IFComp versus independent release

I’ve been getting used to Inform 7 lately and I’ve been wondering about whether I should aim to finish my WIP and have it tested in time for IFComp 2010. I don’t expect my piece to perform at all spectacularly, but this seems like a good way to get it out the the IF community. I was wondering what folks generally think about the relative merits of releasing a project through the IFComp or another competition and of making an independent release. I didn’t really follow the 2009 IFComp (being a bit distracted by my first semester of college studies), but I remember some reviewers of the 2008 IFComp complaining about brevity and lack of quality in many games. My completed project is likely to be on the short side, and I wonder if maybe it’s too short for the IFComp, even if the IFComp rules have a maximum playtime clause. Also, does the IFComp seem to be leaning toward or away from puzzles? I’m not very good at all with IF puzzles, so I tend to read and write more-or-less “puzzleless” pieces.

Your opinions and advice will be appreciated.

Kazuki Mishima

Well, the biggest advantage of releasing your game in the IF Comp (not really true about any other competition, unfortunately…) is that many people will play your game and write reviews about it – so you’ll get much more feedback about your game. On the other hand, if people don’t like it, the reviews can be harsh…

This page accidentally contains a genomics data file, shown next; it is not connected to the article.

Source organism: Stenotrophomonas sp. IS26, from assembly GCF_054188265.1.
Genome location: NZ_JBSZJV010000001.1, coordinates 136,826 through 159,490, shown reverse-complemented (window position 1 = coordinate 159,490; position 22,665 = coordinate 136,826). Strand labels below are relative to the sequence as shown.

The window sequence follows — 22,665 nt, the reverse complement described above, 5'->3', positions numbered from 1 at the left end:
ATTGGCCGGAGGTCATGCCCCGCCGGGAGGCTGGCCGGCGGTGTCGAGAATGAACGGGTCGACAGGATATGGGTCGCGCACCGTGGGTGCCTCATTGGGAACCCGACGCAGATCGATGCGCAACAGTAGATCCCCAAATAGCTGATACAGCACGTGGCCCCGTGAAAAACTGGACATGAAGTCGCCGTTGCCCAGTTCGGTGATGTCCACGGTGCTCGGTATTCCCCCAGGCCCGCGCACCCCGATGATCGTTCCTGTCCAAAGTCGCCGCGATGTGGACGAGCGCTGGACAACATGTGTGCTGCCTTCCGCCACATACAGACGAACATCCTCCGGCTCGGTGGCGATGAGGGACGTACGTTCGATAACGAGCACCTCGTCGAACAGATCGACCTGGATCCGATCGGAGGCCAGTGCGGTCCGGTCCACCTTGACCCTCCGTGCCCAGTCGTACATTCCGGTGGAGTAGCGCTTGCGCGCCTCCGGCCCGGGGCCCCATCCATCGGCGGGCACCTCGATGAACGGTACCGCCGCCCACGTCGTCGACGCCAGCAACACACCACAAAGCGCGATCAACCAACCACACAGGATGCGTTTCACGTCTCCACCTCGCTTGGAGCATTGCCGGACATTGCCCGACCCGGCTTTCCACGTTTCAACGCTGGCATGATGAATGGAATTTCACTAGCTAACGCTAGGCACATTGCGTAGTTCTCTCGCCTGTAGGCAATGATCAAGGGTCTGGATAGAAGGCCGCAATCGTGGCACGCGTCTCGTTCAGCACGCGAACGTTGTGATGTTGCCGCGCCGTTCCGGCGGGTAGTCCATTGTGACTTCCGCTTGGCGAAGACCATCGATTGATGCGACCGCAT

It’s certainly possible that some judges will complain if your game is too short, but unless it’s really really short, I think lack of quality would be a much more worrying problem…

I don’t think it’ll be a problem at all – on the contrary, puzzles might be a problem if they’re unfair or illogical.

I’ve never released a game in IFComp, and I’m not really interested in doing so. Too many rules.

As Eriorg mentioned, the main advantage is getting lots of reviews - the disadvantage is that many games are probably released in the comp because the authors know they’d never get as much attention elsewhere. It never ceases to amaze me how two dozen different people will seem to relish writing lengthy, acerbic reviews of the same untested, sparsely implemented puzzle game. And this year I think a lot of the more interesting, more polished games were released outside the comp.

That said, I think that if there’s a kind of game that the comp would be a good platform for, it’s smaller games that might not make many waves otherwise. But then again, people are more inclined (or at least I am) to play shorter games anyway…

Thanks a bunch for your responses.